by John A. Heldt
The Lanes, now a family of seven, are back again, travelling through time to evade Mark Lane’s maniac ex-boss, Robert Devereaux. Devereaux has already sent hitman, Silas Bain, back to the 19th Century twice to find and kill them. However, the Lanes managed to evade Silas and Sea Spray finds them making a new life for themselves in the Roaring Twenties but as they begin to forge permanent and meaningful relationships in 1927 are they making it harder for themselves and easier for Robert Devereaux?
Sea Spray is the third in the Time Box series, the first two are set in mid-19th Century Washington and late 19th Century Chicago. Sea Spray departs a little from both of these in terms of setting and narrative. All the excellent ingredients of The Lane Betrayal* and The Fair* are here but Mr. Heldt ratchets the tension up to fever pitch in this third instalment. The gloves are most definitely off. There has always been an optimistic, slightly happy go lucky streak running through the Lanes but Sea Spray is darker both in emotion and action and it provides for a thrilling, nerve-shredding read. We now have an additional main character, Jessie, Jordan’s wife and various sub-plots and intrigues; more so than the previous books. But, boy, do they work. Credible, balanced and crafted with brilliant twists and reveals that demonstrate an absolute mastery of foreshadowing and plot strategy.
However, Sea Spray certainly stands alone, the reader is brought unassumingly up to speed with the salient facts of the last two books woven throughout the prose. The structure of the novel is reassuringly familiar; short chapters told from multiple perspectives which just slow the narrative in the right places (in parts, it’s almost too nail-biting) and also provide the characters and the plot with additional depth and dimension. Laura and Ashley, the Lane daughters, are brought to the forefront and there is an intriguing sub-plot hinted at with the Price family whom the Lanes befriend which gave another strand to Sea Spray without threatening to overshadow the thrust of the main plot. I liked the mirror image family of the Prices; it could have been viewed as a little convenient but it’s written with utter believability and enough subtle difference.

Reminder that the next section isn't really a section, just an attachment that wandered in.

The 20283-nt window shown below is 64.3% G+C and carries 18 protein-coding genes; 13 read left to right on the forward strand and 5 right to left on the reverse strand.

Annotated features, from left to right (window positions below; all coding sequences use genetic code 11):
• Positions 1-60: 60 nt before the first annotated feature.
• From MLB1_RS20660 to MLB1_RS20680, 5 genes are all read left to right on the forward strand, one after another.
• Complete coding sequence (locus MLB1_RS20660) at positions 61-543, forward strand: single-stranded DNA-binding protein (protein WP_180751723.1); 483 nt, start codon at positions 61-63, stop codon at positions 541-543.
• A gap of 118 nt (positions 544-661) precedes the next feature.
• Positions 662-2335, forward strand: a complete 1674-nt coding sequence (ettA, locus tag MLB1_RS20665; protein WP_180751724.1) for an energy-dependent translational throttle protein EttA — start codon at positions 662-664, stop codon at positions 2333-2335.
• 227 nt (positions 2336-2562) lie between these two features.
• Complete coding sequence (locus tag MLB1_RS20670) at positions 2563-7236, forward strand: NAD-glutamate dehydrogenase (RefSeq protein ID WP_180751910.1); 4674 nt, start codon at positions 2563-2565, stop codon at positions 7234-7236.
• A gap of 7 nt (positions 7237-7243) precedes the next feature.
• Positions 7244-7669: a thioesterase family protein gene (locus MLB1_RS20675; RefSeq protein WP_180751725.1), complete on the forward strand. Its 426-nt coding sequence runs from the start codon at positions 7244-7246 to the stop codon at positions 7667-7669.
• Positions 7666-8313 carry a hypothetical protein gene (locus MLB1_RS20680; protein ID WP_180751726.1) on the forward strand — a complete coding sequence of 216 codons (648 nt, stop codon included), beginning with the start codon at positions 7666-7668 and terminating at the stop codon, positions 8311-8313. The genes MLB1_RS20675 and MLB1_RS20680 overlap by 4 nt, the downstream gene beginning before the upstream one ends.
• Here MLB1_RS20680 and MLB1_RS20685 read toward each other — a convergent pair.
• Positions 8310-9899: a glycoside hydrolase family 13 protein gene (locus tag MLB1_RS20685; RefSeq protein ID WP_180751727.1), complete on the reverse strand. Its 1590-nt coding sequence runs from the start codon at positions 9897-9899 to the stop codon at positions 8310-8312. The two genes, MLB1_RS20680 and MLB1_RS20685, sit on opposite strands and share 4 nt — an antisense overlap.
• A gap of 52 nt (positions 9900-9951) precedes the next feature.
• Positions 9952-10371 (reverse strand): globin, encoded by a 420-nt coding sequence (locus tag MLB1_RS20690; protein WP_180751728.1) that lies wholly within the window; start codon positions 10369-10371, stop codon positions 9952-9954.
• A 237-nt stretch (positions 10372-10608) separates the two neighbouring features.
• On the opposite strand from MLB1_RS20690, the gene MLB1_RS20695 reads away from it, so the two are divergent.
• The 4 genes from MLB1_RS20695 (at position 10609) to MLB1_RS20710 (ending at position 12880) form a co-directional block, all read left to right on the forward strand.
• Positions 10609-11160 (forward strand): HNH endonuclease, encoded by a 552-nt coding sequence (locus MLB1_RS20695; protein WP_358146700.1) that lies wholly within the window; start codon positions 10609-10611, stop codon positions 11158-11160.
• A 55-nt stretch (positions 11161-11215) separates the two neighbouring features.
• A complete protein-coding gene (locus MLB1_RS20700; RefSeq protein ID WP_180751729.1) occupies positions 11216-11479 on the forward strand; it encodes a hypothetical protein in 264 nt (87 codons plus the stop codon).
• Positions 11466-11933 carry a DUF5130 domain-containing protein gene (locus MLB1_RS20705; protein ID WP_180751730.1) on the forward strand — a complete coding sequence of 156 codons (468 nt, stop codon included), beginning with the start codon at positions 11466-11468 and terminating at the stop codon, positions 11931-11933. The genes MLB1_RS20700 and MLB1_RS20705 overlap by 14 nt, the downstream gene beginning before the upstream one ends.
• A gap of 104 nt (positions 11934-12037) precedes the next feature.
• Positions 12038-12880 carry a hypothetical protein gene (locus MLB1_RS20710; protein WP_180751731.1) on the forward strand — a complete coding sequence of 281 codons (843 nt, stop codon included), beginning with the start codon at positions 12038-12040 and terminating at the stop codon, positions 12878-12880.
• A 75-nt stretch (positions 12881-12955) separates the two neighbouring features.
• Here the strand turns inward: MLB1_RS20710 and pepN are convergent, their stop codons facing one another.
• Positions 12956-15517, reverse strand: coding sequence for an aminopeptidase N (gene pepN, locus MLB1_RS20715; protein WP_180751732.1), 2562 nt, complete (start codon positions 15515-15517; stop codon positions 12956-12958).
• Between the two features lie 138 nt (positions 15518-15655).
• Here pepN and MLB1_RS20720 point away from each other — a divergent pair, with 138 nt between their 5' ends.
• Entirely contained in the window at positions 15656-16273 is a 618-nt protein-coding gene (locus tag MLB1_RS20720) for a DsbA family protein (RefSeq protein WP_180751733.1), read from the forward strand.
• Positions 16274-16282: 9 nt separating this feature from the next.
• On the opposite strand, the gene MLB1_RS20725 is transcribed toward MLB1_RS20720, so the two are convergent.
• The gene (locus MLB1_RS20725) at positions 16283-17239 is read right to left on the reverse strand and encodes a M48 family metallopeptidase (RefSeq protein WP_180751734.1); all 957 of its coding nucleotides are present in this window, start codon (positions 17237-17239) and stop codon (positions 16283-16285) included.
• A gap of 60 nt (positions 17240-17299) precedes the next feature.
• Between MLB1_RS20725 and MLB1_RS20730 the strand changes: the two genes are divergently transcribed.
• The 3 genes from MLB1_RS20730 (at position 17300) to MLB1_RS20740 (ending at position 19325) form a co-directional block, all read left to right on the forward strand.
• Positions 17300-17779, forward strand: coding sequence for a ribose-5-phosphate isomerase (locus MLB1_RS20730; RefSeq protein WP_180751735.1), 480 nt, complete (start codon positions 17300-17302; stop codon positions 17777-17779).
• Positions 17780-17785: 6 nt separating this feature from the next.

Randy Taylor, the Lanes connection to present day and their old life is, again, excellently used to drive momentum and bridge any gaps. The scenes with his mother, Melody, were heart-breaking and the exchanges between him and Devereaux literally vibrated off the page with tension and unspoken accusation.
The dialogue in Sea Spray is deceptively well-written and convincing. Mr. Heldt effortlessly switches between the frenzied chatter of two 13-year-old girls to the verbal thrust and parry of Robert and Randy and the conflicted angst of Laura. The prose throughout is confident, accomplished and faultlessly edited.
As with the other two novels, we meet historical characters as they embark on their claims to fame; Charles Lindbergh, Babe Ruth, Gershwin et al., but it’s not overdone or stagey, complementing the narrative with sublime levels of researched detail and fact.